MaidSafe And What It Might Mean For Digital Asset Management

http://digitalassetmanagementnews.org/emerging-dam-technologies/maidsafe-and-what-it-might-mean-for-digital-asset-management/

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He doesn’t want much change, to make SAFE an appropriate solution for the ‘Digtal Asset Management’ market does he?

What may need to happen to enable this, however, is some kind of optional secondary tier that sits above the core protocol that supports at least the following:

  • The ability to forward-book capacity at a pre-agreed price (i.e. a futures contract)
  • Options to stipulate the geographical regions where data is allowed to be held
  • Transactional transparency so you can see where your data is stored (i.e. what nodes)
  • Auditing to identify when data was retrieved and by who.
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I don’t think he understands the security implications of asking for the last 3 items. The whole point is that we don’t know where the data is physically stored and nor can you tell who is accessing it. In time, I am sure people will understand why though.

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The interesting thought that this raises is that corporate structures will be stuck with traditional insecure and expensive cloud solutions, because they will require things that just cannot be gotten from the SAFE Network.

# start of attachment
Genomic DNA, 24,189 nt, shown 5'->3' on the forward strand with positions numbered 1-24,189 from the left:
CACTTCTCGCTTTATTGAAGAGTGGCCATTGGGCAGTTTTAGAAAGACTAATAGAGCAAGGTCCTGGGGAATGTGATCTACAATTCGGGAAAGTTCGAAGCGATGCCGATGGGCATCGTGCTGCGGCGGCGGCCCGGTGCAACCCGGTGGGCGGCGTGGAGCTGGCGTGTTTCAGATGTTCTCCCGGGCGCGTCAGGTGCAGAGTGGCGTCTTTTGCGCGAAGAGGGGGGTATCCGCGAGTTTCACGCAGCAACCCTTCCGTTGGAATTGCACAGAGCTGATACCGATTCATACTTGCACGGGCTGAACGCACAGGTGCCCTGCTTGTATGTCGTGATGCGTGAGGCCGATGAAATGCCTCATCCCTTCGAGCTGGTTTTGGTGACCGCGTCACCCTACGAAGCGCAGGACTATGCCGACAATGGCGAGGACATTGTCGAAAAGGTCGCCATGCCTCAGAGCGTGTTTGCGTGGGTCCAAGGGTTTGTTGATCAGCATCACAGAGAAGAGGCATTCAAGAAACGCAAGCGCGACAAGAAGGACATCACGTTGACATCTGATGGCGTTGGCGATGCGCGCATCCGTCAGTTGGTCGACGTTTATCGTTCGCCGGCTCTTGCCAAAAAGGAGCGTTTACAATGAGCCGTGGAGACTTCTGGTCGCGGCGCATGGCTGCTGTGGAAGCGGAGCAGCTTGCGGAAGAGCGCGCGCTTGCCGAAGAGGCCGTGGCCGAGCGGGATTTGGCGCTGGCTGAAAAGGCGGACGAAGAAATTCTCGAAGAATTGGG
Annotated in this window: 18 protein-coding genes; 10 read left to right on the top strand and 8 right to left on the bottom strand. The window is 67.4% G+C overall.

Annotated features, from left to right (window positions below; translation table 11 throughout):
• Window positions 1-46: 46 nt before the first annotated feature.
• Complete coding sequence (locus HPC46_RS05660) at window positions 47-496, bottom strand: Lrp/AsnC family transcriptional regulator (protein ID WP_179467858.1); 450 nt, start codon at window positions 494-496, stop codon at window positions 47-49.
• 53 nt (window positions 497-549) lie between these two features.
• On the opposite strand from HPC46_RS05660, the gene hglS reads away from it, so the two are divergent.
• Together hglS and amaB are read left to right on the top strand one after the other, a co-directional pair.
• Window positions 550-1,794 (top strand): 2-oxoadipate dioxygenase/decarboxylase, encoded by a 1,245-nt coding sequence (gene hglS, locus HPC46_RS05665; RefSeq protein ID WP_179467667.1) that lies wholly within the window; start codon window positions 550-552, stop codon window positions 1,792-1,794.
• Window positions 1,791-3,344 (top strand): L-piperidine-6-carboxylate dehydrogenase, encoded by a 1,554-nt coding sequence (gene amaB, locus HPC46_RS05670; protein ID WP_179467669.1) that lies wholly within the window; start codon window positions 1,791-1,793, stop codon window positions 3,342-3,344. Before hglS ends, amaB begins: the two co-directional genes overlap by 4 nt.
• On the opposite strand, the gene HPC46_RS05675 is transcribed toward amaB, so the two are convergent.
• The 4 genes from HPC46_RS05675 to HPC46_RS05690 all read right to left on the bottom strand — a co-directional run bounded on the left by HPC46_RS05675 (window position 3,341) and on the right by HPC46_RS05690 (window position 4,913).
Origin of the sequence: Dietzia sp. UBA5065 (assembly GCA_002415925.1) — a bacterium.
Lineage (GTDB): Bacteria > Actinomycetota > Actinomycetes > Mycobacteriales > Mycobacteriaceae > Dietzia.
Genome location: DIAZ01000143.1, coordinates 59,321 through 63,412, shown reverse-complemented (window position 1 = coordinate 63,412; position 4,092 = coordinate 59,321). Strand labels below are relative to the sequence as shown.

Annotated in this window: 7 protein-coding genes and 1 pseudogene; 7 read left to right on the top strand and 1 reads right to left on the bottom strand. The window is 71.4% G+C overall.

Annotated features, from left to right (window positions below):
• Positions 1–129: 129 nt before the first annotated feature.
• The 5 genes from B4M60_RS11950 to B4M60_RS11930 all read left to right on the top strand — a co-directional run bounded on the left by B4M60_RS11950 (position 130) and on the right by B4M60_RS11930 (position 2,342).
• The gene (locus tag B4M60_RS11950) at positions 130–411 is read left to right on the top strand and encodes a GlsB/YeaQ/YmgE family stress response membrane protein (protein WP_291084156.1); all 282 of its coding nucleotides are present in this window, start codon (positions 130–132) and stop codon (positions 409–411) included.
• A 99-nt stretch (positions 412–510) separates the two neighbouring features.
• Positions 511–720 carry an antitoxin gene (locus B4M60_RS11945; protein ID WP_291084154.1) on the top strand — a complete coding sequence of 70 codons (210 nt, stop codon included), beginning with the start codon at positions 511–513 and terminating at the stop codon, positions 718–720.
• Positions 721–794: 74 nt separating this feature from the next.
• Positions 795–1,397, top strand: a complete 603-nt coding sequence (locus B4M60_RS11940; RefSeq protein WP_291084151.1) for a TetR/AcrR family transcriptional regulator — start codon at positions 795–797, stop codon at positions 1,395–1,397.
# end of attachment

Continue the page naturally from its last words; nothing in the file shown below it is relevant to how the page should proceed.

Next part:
It’s the thing about this project that most people won’t get till it has changed the entire world landscape: the existing structures and ways of thinking have no way to grasp what a truly decentralized, individual-empowered ecosystem will work like. They, understandably, overlay their view of reality on a technology that fundamentally changes the playing field in ways that don’t allow their realities to remain. Talk about a Trojan horse!

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Indeed, I think business will want the benefits of SAFE, but will be prevented by legal or internal policy constraints. But they could create their own private SAFEnetwork or even use single safe libraries.

I can definitely see it happening and would be fun to be involved in these types of roll-outs and their inevitable merging back into the worldwide SAFEnetwork.

I was trying to brainstorms these scenarios in this post:

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@chrisfostertv

But they could create their own private SAFEnetwork or even use single safe libraries.

Chris, have you seen Sigmoid Solutions, from Scotland by coincidence? :wink:

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2014 - Sigmoid Solutions coming soon… someone needs to redefine soon I reckon

Is this some dodgy @nicklambert side project…does David know about this treachery :smile:

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I’m guessing this was setup because the network was close to going live and then the decision to go to Rust was made.